Becoming an approved developer for Apple apps takes some time. Many people do not know this. I heard there is a six month waiting list to be an approved developer. Some have speculated that the wait time may decrease now that interest in the iPhone and iPad has skyrocketed around the world.
Becoming an accepted developer only gets you to the App Store. Of course, that’s the only way to distribute your apps, so it’s a necessary part of the process.
5. Research your app
As in everything related to software development, the goal of your application will be to provide a solution to a set of end users.
Be sure to research your app. There is no point in rushing to write applications that do not meet the needs of the users. A year ago, you could easily write an app that does something silly (say, make a fart sound) and expect people to download it. That’s not going to happen anymore. If you want an app that is popular, you have to make it useful.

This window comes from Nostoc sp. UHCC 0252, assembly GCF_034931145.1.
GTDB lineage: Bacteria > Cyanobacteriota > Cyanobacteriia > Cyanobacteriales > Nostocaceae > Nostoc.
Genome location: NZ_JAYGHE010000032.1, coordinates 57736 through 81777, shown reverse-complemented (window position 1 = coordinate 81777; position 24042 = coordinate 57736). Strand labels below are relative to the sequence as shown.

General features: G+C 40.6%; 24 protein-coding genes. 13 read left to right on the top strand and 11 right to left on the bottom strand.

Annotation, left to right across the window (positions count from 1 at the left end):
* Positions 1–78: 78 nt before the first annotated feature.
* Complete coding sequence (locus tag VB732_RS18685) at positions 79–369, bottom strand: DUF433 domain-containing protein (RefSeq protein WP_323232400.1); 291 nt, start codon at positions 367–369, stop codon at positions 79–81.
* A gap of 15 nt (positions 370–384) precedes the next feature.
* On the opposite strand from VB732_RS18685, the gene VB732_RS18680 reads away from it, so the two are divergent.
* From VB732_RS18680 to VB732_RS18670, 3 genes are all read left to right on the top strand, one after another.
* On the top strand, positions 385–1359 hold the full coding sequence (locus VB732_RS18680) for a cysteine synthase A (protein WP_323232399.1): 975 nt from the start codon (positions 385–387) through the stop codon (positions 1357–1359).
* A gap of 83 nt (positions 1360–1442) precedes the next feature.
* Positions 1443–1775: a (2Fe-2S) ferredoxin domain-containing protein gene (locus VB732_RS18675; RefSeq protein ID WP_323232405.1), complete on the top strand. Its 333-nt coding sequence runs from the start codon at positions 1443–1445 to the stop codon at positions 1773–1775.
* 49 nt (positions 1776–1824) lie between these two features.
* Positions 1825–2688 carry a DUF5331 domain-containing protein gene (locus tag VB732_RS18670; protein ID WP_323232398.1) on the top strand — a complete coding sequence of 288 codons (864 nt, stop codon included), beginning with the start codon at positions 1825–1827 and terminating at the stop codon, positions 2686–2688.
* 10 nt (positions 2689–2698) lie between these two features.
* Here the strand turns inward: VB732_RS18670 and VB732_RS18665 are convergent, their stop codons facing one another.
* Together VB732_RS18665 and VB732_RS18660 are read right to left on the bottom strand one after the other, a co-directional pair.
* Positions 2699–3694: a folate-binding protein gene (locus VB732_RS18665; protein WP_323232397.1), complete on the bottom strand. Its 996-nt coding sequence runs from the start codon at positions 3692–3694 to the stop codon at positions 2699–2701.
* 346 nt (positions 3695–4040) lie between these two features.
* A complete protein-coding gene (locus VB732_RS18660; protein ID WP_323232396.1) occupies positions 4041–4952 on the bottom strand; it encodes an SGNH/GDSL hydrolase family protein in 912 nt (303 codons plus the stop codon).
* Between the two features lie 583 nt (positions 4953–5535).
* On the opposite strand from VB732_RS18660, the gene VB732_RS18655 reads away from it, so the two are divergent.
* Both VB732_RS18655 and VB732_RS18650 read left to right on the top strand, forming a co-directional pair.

Typically, in mobile development, your audience is a person on the go. People who use mobile apps want to have quick interactions. You absolutely do not want to write a Word document on the go. They want to do useful things with the push of a button or two.
The other piece of advice I have is to think of the Apple iPhone as a pocket computer. For example, successful applications like Pandora, which have typically struggled in a desktop setup, are now flourishing as a pocket-sized solution. When planning your app, think about what is unique to iPhone that can be used in your app.
6. Write for portability
What do I mean by portability? Well, depending on what frameworks (main components of the iPhone SDK) are used in your app, your app may not work on all iPhone devices. For example, an app that makes use of the camera, compass, or microphone will work on an iPhone but not on an iPod touch.
Now, it’s fine to write an app that’s limited to iPhone 3G or iPhone 3GS, but I think you’ll miss out on a potential portion of your target users.
7. Always document your ideas
Before you commit any code to your new project, take some time to document your end user experience. It does not need to be a lengthy requirements document. It could be as simple as writing some notes on paper or drawing some pictures.